Dictatorial regimes do not allow freedom of the press nor freedom of speech. One can see it in China under the Chinese Communist Party (CCP); it was the same in Taiwan when martial law reigned, with former president Chiang Kai-shek (蔣介石) and his son and successor, Chiang Ching-kuo (蔣經國), of the Chinese Nationalist Party (KMT), in power. This is because having a firm grip on information and public opinion are indispensable to keeping dictators in power.
Chiang Ching-kuo used both soft power and hard power approaches in his control of the press in Taiwan. He implemented baojin (報禁) — press restrictions banning the establishment of new newspapers, regulating the number of pages allowed in a newspaper and censoring content — and invited the owners of two major newspapers to sit on the KMT’s Central Standing Committee (CSC), giving the party control over the press. Then there was the CSC’s Cultural Affairs Department overseeing all press activity, giving out orders and directives.
It is perhaps inappropriate to compare Chiang Ching-kuo’s approach back then to a discussion on press freedom during the democratic era, but there was one decision that he made that, in principle if not in motivation, is similar to that of the present student-led movement against media monopolization.
In 1972, United Daily News associates Fan Ho-yan (范鶴言) and Lin Ting-li (林頂立) parted ways with the company, citing disagreements, and transferred their shares to then-chairman of Formosa Plastics Corp, Wang Yung-ching (王永慶). Within half a year Wang was made to part with the shares, as Chiang Ching-kuo did not want business tycoons having their fingers in the press pie, because of concerns over the excessive influence over policy this would give them.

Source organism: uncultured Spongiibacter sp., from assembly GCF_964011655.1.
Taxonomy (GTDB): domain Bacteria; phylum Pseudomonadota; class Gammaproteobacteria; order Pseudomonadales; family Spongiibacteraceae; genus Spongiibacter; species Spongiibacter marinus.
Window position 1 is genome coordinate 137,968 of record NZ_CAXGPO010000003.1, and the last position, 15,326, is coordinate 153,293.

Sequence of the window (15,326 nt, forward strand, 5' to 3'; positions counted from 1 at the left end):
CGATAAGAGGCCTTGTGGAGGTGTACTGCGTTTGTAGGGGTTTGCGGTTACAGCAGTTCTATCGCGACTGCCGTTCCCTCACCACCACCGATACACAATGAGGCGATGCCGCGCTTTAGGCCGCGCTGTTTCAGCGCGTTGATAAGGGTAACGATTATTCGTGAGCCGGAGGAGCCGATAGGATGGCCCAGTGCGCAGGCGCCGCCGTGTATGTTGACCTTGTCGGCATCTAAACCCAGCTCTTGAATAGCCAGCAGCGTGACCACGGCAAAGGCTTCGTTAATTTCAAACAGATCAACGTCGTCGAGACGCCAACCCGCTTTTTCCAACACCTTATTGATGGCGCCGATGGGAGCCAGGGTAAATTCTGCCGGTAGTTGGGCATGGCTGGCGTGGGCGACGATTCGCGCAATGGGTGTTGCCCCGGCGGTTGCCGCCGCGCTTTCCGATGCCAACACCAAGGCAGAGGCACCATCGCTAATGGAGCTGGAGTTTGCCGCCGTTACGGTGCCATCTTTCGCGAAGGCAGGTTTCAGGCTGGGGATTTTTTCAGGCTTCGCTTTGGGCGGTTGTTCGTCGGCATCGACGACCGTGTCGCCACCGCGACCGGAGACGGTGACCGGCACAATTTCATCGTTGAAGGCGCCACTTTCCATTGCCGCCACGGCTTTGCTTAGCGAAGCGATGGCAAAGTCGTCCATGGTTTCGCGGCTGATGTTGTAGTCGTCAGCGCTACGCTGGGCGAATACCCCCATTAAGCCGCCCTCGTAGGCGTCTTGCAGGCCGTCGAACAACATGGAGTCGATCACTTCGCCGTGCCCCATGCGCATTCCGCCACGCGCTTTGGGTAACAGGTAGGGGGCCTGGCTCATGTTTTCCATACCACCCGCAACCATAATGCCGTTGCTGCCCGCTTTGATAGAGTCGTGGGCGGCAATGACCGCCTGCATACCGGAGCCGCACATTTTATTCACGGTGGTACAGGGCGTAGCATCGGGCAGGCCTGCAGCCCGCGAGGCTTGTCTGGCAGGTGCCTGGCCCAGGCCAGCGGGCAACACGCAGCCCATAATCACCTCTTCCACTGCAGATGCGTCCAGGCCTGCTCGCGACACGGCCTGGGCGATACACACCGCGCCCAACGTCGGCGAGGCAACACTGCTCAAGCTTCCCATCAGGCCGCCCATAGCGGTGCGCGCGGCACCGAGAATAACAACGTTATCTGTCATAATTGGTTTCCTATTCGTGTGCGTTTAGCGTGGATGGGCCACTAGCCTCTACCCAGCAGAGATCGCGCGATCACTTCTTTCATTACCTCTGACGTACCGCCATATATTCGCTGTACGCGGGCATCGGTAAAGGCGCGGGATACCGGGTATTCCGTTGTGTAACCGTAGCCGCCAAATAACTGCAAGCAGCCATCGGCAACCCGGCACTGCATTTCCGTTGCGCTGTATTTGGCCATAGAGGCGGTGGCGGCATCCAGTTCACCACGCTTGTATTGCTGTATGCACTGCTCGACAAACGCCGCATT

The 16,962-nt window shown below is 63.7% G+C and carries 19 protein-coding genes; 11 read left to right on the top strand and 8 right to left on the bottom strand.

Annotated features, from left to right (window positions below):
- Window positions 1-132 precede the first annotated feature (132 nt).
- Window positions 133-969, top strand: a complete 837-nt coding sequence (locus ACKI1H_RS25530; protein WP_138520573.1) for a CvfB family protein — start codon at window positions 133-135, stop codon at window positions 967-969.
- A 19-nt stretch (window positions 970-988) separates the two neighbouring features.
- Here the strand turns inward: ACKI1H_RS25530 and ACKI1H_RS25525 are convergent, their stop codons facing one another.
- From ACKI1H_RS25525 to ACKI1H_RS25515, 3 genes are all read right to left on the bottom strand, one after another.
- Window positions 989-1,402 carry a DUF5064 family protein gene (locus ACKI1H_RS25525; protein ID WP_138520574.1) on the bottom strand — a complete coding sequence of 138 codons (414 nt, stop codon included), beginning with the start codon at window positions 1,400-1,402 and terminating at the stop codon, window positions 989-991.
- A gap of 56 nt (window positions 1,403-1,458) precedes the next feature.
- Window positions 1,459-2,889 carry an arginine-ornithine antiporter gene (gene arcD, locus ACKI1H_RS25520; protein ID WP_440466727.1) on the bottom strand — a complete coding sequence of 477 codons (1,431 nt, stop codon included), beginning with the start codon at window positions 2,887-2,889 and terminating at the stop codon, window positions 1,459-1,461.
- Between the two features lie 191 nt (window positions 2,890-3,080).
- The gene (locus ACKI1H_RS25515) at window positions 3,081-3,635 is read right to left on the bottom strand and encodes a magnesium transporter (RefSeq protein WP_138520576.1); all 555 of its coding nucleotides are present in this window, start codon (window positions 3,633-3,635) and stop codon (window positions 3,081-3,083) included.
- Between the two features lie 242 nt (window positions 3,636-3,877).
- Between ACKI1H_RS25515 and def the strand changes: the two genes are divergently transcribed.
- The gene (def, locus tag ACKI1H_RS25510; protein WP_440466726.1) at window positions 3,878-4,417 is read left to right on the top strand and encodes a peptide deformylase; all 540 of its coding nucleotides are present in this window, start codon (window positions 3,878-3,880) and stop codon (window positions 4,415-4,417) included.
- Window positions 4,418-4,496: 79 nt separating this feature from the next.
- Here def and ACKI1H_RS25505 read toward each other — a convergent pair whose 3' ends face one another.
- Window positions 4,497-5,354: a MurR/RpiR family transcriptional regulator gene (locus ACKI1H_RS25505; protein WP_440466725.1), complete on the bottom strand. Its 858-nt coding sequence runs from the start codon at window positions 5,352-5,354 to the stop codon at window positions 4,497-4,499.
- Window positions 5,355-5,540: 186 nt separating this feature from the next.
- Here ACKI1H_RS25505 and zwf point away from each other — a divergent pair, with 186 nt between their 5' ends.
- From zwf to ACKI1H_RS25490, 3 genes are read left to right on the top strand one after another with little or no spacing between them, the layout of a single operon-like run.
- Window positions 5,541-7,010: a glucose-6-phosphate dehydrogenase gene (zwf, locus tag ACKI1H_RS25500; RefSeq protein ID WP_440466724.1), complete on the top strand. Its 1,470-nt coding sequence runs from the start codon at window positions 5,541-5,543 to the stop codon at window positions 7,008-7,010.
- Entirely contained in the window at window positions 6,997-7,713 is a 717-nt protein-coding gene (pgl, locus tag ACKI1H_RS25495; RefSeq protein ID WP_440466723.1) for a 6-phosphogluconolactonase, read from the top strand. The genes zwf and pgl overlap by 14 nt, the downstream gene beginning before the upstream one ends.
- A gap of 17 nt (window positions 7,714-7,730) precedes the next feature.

Freedom of the press is also a big issue in the US. In the 1960s there was a slogan to the tune that unchecked monopolies lead to a loss of freedom. The KMT party-state system controlled the press, and the anti-Chinese journalists somehow managed to convince themselves that things were so much better in Taiwan than they were in China. “After all,” they told themselves, “at least we have the freedom to hold our tongues.”
There was a snag. Students who traveled overseas, having been plied with the KMT party-state’s obscurantist indoctrination and misinformation, came into contact with different ideas, and discovered that the KMT had been lying to them all along. This was something Beijing could exploit to turn Taiwanese against the KMT. At the time, then-minister of education Chiang Yen-si (蔣彥士) conceded to US officials that the inconsistencies in the curriculum would need to be corrected.
The KMT no longer has monopoly control over the press, but it continues in its attempts to indoctrinate the public. Meanwhile, the CCP, which denies its own people freedom, is trying to wrest control of Taiwan’s press through Taiwanese doing business in China, so it can disseminate information and ideas that it controls and deny Taiwanese their sovereignty, freedom and democracy. Chiang Ching-kuo must be turning in his grave.
There are a number of people who support what he stood for and have tried to suppress the student-led anti-media monopoly movement, making noises about “poor manners” and “bad attitudes.” I say well done to those students: When people start talking about “manners” and choose not to talk about “sense,” you know that they have already lost the battle.
James Wang is a media commentator.
Translated by Paul Cooper